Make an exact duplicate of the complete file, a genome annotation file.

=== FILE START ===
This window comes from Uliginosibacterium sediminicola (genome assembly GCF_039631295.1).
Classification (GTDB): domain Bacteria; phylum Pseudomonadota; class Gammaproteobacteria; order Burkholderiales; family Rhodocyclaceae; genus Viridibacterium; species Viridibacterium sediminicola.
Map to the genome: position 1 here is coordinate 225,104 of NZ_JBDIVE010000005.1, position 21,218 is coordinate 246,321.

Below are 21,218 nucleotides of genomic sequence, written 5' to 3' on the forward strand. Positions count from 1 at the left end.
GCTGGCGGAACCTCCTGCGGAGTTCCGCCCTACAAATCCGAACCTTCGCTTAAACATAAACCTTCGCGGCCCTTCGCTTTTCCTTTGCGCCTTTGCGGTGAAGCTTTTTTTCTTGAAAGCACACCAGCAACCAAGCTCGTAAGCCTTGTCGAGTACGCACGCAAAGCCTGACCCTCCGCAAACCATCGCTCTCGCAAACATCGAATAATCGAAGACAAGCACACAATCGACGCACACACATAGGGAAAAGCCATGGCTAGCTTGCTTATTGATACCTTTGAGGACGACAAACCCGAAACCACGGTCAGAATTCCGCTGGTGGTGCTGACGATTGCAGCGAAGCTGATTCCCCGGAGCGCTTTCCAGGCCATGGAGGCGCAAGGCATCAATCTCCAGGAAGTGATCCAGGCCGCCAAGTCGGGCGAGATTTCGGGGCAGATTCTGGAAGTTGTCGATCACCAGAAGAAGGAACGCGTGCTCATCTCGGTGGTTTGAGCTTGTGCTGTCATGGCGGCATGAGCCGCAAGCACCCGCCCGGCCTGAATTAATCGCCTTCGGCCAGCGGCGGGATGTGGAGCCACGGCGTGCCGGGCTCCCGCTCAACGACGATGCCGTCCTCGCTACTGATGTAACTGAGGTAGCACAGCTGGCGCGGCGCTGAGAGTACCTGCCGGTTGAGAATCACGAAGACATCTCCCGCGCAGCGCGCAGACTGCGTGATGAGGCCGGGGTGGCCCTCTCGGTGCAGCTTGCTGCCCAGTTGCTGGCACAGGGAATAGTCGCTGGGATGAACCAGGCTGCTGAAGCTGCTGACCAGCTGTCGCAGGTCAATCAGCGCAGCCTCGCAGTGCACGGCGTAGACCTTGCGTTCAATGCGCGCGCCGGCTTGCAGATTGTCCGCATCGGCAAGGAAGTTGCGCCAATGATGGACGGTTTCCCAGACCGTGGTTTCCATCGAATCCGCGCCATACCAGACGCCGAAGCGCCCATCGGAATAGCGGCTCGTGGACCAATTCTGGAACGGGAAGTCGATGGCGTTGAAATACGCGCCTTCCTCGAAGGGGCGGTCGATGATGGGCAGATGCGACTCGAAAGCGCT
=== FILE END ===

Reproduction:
This window comes from Uliginosibacterium sediminicola (genome assembly GCF_039631295.1).
Classification (GTDB): domain Bacteria; phylum Pseudomonadota; class Gammaproteobacteria; order Burkholderiales; family Rhodocyclaceae; genus Viridibacterium; species Viridibacterium sediminicola.
Map to the genome: position 1 here is coordinate 225,104 of NZ_JBDIVE010000005.1, position 21,218 is coordinate 246,321.

Below are 21,218 nucleotides of genomic sequence, written 5' to 3' on the forward strand. Positions count from 1 at the left end.
GCTGGCGGAACCTCCTGCGGAGTTCCGCCCTACAAATCCGAACCTTCGCTTAAACATAAACCTTCGCGGCCCTTCGCTTTTCCTTTGCGCCTTTGCGGTGAAGCTTTTTTTCTTGAAAGCACACCAGCAACCAAGCTCGTAAGCCTTGTCGAGTACGCACGCAAAGCCTGACCCTCCGCAAACCATCGCTCTCGCAAACATCGAATAATCGAAGACAAGCACACAATCGACGCACACACATAGGGAAAAGCCATGGCTAGCTTGCTTATTGATACCTTTGAGGACGACAAACCCGAAACCACGGTCAGAATTCCGCTGGTGGTGCTGACGATTGCAGCGAAGCTGATTCCCCGGAGCGCTTTCCAGGCCATGGAGGCGCAAGGCATCAATCTCCAGGAAGTGATCCAGGCCGCCAAGTCGGGCGAGATTTCGGGGCAGATTCTGGAAGTTGTCGATCACCAGAAGAAGGAACGCGTGCTCATCTCGGTGGTTTGAGCTTGTGCTGTCATGGCGGCATGAGCCGCAAGCACCCGCCCGGCCTGAATTAATCGCCTTCGGCCAGCGGCGGGATGTGGAGCCACGGCGTGCCGGGCTCCCGCTCAACGACGATGCCGTCCTCGCTACTGATGTAACTGAGGTAGCACAGCTGGCGCGGCGCTGAGAGTACCTGCCGGTTGAGAATCACGAAGACATCTCCCGCGCAGCGCGCAGACTGCGTGATGAGGCCGGGGTGGCCCTCTCGGTGCAGCTTGCTGCCCAGTTGCTGGCACAGGGAATAGTCGCTGGGATGAACCAGGCTGCTGAAGCTGCTGACCAGCTGTCGCAGGTCAATCAGCGCAGCCTCGCAGTGCACGGCGTAGACCTTGCGTTCAATGCGCGCGCCGGCTTGCAGATTGTCCGCATCGGCAAGGAAGTTGCGCCAATGATGGACGGTTTCCCAGACCGTGGTTTCCATCGAATCCGCGCCATACCAGACGCCGAAGCGCCCATCGGAATAGCGGCTCGTGGACCAATTCTGGAACGGGAAGTCGATGGCGTTGAAATACGCGCCTTCCTCGAAGGGGCGGTCGATGATGGGCAGATGCGACTCGAAAGCGCT